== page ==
Move in Ready?

Move in Ready?

“Move in Ready” or “Move Right in” is a common headline on many listings (guilty as charged). But what does that really mean? It may indicate the home, although dated, doesn’t need any major repairs other than cosmetic upgrades. Or in some cases, it means the home has been decked out with new paint, maybe a kitchen/bath remodel, updated flooring, lighting, windows, etc. But in either case, the spending is by no means over once the sale is closed. The down payment and mortgage payments are just the beginning… Affectionately referred to as “the joys of home ownership”… the expenses that come along with furnishing and maintaining a home are worthy of thoughtful consideration when you are deciding on buying a home. This article offers great insight into what Buyers buy after moving in…



What Do Home Buyers Buy after Moving

Source: National Association of Home Builders via


Furniture, appliances, and remodeling projects are among the biggest expenses for new homeowners, who spend an average of $10,600 in the first year of home ownership, according to a recent analysis by the National Association of Home Builders. New owners spend an average of $3,778 on furnishings alone, according to NAHB’s analysis. Here are a few common expenditures recent home buyers made:

Living room chairs and tables: $687
Dining room and kitchen furniture: $345
Window coverings: $215
Sofas: $700

Property alterations and repairs (particularly outdoor additions and alterations such as a new driveway, walkway, or fence): $3,729

Appliances (particularly washers and dryers, lawnmowers and other yard equipment, and computer hardware and systems): $3,094

A survey conducted by Home Innovation Research Labs shows that two-thirds of new homes built in 2015 came with no washer or dryer; 36 percent had no refrigerators. Most new homes, however, did come with cooking stoves, ranges, and ovens.

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Source: Terra Firma

Is it Worth It?

Is it Worth It?

To upgrade or not to upgrade?

This is a question we face often from our seller clients. In our experience, fresh interior paint, landscaping, and system upgrades (furnace/AC, roof, water heater) are smart ways to spend your pre-list budget. The vast majority of buyers are really only considering turnkey homes, so anything you as the seller can do to minimize a  buyer’s move-in “To Do List” will benefit you greatly when you put your house on the market! Of course, some homeowners are interested in updating their home for their own enjoyment and use. Increasing your home’s functionality for your own use has its own inherent value above and beyond the increase in resale value. But at the end of the day, if you are wondering what projects to take on in consideration of increasing functionality AND re-sale, this article from AOL Finance may be helpful for you!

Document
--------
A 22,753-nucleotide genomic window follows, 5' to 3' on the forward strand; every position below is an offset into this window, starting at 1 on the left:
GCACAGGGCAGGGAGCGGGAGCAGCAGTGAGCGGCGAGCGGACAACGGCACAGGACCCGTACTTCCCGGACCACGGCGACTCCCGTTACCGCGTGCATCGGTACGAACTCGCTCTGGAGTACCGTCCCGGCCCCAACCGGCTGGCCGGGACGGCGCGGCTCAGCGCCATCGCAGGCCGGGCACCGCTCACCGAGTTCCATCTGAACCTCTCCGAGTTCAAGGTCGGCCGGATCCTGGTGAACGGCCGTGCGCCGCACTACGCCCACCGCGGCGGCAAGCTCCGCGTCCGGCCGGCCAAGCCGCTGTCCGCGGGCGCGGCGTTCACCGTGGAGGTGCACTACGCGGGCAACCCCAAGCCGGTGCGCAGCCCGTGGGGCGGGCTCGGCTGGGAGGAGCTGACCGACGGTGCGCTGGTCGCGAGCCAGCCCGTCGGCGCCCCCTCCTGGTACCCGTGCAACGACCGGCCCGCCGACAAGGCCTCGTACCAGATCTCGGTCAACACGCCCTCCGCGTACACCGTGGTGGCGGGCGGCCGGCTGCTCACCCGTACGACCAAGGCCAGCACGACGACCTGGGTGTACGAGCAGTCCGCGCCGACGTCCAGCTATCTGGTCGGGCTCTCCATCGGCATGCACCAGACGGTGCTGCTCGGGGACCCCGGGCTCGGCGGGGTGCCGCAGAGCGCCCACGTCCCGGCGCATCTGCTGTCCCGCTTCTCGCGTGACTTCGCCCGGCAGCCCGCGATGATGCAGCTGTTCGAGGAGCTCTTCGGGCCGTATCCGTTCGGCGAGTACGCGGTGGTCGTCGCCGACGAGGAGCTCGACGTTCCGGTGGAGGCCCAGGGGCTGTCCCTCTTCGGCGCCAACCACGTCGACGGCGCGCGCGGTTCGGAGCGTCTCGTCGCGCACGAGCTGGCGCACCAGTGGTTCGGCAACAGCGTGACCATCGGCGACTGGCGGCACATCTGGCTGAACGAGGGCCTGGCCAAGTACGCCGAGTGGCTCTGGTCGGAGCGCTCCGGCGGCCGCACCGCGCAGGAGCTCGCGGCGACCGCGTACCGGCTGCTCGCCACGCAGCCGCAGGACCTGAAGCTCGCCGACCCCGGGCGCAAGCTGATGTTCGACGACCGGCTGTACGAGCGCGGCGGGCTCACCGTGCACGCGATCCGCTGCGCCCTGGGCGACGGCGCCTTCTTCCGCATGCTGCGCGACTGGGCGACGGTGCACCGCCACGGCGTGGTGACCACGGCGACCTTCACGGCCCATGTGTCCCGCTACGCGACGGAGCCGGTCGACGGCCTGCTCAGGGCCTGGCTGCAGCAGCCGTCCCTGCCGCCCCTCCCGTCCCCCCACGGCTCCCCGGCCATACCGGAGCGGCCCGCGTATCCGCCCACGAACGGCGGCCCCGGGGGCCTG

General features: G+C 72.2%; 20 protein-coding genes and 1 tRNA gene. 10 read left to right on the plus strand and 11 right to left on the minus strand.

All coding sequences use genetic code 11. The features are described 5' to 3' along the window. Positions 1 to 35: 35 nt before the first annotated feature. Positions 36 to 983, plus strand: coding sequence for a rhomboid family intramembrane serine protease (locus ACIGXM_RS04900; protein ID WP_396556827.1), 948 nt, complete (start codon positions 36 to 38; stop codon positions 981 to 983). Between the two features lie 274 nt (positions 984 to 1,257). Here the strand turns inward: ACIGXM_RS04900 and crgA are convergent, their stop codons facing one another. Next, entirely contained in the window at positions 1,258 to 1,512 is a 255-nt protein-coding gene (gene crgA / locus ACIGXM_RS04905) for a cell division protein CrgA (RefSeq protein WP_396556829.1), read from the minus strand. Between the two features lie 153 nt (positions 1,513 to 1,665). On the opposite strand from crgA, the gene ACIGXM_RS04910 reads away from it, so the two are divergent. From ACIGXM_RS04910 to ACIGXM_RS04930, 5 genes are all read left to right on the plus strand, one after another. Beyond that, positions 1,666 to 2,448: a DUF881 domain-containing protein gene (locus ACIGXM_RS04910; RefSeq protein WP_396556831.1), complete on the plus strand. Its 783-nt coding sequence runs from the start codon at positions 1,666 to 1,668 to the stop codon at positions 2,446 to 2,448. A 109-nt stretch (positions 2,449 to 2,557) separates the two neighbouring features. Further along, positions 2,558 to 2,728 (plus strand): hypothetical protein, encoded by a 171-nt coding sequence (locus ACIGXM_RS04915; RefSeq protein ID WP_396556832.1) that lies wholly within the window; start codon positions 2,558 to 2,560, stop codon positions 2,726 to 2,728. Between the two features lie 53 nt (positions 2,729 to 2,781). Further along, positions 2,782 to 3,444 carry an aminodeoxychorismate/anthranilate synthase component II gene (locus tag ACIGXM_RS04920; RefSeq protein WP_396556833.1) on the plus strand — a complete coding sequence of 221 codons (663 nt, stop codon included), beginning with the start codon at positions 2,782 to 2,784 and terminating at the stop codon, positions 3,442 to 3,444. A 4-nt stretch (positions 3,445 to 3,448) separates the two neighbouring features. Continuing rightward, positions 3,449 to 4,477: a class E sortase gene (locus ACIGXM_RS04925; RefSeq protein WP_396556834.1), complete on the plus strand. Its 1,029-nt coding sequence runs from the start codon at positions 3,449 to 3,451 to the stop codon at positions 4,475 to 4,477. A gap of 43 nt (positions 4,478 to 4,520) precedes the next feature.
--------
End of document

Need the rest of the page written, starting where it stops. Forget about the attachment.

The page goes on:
Source: AOL Finance via

Not every improvement made to a house will ultimately raise its value. Homeowners who are looking for projects that will pay back at resale would be smart to consult a local real estate professional to determine whether the project they have planned would help boost their home’s value.

The key to successfully remodeling your home is knowing which projects are going to actually benefit you in the long-run and which ones are merely a waste of your time.

Among projects that may not pay as much back at resale as others include swimming pool installations, home office remodels, master bedroom upgrades, sunrooms, special-purpose room, kitchen remodels and bathroom upgrades.

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Source: Terra Firma

Fannie Mae to Loosen Mortgage Requirements

Fannie Mae to Loosen Mortgage Requirements

Good news for potential buyers! Some loans will soon allow for a little more wiggle room when it comes to qualifying ratios, allowing buyers to be more competitive in a bidding situation or qualify for a certain purchase price when they were previously not able to!

Need a referral to a trusted mortgage professional? Just email us at! Happy house shopping!

Source: California Association of REALTORS®

Fannie Mae will ease its loan qualification requirements, raising its debt-to-income ceiling from 45 percent to 50 percent on July 29. The move could make it easier for a larger number of new buyers to qualify for a mortgage, particularly millennials who may be burdened with student loan debt.

The debt-to-income ratio compares a person’s gross monthly income with his or her monthly payment on all debt accounts, including auto loans, credit cards, and student loans. It also factors in the projected payments on the new mortgage. Lenders see applicants with lower debt-to-income ratios as less at risk of defaulting.


Fannie Mae, Freddie Mac, and the Federal Housing Administration have exemptions that allow them to buy or insure loans with higher ratios than the federal rules, which are set at a maximum of 43 percent. The FHA allows debt-to-income ratios of more than 50 percent in some cases. In a recent study, Fannie Mae researchers looked at more than a decade and a half of data from borrowers with debt-to-income ratios in the 45 percent to 50 percent range. They found that a significant number of these borrowers had good credit and were not prone to default.

Not everyone with a debt-to-income ratio of below 50 percent will be approved. Borrowers will still be closely vetted by Fannie’s underwriting system to examine their complete application, including income, down payment, credit scores, and more.


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Source: Terra Firma